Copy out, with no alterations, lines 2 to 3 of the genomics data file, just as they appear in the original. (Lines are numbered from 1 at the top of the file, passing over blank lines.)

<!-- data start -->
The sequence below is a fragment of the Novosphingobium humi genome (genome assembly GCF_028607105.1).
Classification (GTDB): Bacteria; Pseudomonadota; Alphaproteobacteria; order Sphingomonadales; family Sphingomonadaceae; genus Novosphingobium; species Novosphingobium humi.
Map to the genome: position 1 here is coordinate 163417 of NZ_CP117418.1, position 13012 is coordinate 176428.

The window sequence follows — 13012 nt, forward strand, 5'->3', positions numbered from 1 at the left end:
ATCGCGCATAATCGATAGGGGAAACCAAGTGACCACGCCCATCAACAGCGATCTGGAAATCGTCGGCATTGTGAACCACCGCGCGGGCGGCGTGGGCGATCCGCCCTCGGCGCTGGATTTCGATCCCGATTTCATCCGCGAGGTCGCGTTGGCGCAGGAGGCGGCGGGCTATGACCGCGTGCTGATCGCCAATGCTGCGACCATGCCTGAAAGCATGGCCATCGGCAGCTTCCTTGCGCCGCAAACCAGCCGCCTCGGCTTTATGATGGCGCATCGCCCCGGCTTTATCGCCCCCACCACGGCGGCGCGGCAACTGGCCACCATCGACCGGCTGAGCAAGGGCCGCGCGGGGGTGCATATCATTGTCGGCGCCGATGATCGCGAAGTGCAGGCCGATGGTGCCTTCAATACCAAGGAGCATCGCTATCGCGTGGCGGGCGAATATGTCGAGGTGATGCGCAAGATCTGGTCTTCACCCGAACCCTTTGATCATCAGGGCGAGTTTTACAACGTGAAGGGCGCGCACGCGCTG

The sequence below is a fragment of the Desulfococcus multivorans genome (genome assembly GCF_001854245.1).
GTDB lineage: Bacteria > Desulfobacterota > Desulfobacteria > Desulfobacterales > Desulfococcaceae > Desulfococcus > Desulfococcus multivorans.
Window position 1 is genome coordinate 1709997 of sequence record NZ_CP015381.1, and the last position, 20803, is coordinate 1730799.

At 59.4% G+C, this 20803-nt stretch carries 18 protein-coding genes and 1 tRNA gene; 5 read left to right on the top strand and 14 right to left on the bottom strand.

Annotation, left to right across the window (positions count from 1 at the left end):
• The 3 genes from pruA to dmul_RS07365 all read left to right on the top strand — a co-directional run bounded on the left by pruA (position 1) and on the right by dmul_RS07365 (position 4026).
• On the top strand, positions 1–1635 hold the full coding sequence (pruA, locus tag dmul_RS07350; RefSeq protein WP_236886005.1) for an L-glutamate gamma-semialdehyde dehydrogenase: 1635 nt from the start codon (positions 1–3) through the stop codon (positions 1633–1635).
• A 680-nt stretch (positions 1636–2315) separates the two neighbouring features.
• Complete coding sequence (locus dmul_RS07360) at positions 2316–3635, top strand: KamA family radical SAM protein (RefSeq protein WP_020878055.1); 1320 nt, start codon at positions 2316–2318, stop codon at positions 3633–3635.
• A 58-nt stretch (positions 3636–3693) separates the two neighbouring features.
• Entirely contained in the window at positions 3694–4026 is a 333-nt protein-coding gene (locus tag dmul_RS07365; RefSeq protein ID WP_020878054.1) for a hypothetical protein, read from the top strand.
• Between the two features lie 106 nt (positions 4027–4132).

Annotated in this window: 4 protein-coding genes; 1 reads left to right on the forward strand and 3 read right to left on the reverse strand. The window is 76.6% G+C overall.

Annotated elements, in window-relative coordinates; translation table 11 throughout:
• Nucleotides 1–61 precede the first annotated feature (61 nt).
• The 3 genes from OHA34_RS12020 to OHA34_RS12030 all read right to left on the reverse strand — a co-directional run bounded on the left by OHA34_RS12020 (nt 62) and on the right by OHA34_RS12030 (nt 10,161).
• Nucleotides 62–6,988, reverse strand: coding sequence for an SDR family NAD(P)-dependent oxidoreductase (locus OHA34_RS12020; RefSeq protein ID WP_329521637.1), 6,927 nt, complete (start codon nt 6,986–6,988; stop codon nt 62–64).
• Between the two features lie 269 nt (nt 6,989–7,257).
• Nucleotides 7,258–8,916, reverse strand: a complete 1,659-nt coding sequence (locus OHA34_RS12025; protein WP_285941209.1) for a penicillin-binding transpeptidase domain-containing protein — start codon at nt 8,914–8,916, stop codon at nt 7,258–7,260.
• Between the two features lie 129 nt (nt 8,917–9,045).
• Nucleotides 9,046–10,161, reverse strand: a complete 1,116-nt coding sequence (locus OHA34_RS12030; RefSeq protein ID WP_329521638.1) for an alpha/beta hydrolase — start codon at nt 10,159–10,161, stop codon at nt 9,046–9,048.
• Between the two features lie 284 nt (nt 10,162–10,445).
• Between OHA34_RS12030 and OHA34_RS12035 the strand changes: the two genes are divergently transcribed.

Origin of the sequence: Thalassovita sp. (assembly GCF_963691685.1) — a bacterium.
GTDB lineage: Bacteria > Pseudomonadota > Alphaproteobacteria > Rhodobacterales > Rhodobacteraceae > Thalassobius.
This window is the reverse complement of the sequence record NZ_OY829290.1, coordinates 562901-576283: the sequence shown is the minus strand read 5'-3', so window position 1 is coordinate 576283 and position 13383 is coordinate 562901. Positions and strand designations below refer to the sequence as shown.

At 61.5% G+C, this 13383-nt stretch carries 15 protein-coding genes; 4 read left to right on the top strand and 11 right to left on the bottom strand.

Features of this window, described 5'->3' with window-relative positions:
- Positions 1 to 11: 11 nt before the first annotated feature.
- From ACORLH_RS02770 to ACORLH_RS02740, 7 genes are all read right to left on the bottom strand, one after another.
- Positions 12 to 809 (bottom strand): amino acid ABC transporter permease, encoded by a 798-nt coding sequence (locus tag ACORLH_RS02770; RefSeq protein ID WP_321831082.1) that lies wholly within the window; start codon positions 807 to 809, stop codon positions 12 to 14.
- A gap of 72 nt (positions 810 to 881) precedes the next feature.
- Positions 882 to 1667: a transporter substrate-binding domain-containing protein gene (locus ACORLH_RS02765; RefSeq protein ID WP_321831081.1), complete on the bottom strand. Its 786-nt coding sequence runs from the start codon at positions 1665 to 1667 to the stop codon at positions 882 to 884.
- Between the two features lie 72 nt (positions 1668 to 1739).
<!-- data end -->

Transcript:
Classification (GTDB): Bacteria; Pseudomonadota; Alphaproteobacteria; order Sphingomonadales; family Sphingomonadaceae; genus Novosphingobium; species Novosphingobium humi.
Map to the genome: position 1 here is coordinate 163417 of NZ_CP117418.1, position 13012 is coordinate 176428.